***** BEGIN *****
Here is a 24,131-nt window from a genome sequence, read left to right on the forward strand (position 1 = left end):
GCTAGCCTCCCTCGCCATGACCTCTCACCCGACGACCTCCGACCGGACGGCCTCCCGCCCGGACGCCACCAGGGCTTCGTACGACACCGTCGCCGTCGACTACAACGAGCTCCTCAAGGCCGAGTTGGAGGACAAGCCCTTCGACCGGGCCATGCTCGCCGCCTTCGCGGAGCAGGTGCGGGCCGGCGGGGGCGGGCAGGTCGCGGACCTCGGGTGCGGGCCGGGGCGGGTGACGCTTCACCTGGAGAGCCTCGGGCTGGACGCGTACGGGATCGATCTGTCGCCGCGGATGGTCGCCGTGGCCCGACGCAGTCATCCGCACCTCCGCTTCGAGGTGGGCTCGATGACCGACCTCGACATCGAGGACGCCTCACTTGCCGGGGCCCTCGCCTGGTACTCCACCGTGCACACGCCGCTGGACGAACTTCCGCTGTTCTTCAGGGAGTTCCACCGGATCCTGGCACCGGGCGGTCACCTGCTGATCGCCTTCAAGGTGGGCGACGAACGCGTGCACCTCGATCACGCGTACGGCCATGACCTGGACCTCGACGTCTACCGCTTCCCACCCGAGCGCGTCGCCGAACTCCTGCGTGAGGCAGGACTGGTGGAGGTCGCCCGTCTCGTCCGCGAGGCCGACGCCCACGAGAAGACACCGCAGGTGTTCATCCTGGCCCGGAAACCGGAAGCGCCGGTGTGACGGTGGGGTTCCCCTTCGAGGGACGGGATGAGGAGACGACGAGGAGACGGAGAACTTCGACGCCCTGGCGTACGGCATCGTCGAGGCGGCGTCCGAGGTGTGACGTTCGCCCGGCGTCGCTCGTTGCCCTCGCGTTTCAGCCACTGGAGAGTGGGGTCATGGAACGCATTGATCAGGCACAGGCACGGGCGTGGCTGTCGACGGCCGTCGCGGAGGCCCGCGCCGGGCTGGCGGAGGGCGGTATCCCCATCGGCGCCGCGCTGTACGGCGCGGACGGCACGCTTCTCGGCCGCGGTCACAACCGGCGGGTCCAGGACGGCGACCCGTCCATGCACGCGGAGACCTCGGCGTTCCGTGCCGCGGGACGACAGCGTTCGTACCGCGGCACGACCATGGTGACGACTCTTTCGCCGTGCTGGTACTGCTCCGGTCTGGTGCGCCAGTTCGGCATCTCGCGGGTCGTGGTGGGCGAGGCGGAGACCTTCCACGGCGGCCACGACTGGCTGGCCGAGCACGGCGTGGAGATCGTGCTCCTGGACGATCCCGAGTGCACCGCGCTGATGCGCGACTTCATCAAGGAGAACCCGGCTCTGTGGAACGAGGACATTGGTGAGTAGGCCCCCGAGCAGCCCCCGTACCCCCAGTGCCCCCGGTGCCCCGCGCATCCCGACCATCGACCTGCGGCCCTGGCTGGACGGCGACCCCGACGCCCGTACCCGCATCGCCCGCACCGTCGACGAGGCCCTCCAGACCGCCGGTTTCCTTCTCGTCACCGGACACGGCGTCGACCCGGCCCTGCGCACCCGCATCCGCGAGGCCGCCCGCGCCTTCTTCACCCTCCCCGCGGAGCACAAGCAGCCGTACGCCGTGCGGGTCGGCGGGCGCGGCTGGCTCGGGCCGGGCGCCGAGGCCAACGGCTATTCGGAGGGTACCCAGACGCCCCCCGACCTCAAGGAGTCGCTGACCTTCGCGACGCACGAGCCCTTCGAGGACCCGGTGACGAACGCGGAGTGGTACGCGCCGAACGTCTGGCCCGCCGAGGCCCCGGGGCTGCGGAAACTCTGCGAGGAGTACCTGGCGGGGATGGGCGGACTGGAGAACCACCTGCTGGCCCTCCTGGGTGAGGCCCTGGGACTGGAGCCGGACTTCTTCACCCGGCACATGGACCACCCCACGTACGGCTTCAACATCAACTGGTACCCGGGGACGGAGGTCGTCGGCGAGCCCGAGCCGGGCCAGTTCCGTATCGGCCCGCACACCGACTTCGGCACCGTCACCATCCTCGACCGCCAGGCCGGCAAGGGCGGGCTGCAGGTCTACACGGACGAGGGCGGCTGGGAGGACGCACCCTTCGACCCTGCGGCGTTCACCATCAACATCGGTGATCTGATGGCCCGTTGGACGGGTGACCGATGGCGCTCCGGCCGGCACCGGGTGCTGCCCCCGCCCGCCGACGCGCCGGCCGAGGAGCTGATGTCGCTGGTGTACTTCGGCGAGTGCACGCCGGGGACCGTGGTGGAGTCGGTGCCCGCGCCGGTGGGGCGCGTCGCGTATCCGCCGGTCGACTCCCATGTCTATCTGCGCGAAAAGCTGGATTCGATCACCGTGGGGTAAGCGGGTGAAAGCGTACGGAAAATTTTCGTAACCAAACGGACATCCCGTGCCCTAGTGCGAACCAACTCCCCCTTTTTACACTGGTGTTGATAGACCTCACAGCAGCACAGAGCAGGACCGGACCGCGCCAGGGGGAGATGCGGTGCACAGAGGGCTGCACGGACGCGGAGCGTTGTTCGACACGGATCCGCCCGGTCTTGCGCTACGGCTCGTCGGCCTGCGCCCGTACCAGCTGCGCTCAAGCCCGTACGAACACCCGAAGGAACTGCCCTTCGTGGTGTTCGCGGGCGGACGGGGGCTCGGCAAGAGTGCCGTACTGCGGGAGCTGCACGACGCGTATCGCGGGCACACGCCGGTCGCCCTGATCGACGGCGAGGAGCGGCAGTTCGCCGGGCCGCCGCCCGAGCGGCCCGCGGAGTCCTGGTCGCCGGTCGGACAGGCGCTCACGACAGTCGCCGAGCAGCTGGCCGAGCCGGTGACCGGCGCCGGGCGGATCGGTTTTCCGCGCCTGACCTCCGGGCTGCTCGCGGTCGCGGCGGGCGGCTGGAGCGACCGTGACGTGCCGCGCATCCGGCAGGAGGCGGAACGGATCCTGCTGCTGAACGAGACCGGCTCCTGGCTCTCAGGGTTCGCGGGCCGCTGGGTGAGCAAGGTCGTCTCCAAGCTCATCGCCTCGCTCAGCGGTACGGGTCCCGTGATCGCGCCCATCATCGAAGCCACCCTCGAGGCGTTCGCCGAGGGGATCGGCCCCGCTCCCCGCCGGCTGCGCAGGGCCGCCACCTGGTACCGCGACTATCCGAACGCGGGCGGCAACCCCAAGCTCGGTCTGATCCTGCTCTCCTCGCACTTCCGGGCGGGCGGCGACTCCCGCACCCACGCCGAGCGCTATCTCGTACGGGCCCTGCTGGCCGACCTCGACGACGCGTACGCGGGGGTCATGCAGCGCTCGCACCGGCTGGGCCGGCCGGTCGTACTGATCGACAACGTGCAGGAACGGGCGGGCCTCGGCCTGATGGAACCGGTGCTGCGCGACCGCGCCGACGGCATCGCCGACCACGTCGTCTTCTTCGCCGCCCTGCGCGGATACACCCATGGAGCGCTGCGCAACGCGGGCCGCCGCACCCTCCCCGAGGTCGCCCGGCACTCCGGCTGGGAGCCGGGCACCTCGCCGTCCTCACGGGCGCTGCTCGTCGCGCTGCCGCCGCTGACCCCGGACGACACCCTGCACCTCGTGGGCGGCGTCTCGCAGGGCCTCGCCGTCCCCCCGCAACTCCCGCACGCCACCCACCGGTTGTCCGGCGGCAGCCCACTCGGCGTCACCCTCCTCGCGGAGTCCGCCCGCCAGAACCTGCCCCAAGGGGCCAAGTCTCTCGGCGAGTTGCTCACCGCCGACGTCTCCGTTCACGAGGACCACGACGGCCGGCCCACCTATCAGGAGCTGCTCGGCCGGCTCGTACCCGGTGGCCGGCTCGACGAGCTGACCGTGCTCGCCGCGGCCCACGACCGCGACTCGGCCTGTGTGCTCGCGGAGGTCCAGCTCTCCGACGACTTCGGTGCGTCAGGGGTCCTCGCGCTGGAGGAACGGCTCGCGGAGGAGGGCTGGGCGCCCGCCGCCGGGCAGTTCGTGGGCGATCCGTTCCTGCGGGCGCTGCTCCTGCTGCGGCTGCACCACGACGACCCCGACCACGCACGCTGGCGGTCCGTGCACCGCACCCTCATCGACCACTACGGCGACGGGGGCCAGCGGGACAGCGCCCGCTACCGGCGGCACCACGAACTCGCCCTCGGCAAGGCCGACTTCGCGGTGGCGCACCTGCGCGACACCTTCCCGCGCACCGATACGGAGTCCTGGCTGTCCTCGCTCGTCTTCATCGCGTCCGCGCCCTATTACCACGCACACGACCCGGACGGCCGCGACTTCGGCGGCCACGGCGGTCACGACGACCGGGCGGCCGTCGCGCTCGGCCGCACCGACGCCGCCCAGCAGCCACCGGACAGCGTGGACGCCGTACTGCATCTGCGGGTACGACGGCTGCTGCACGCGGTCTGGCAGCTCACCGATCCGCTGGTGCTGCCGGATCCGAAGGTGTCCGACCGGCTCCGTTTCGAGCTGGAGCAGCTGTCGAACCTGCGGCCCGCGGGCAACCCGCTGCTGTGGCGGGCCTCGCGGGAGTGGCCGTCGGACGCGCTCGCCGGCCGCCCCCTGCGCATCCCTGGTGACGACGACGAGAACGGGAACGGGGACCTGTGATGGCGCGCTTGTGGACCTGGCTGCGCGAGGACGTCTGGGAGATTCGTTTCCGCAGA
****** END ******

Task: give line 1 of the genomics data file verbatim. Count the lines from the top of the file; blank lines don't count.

Here is a 24,131-nt window from a genome sequence, read left to right on the forward strand (position 1 = left end):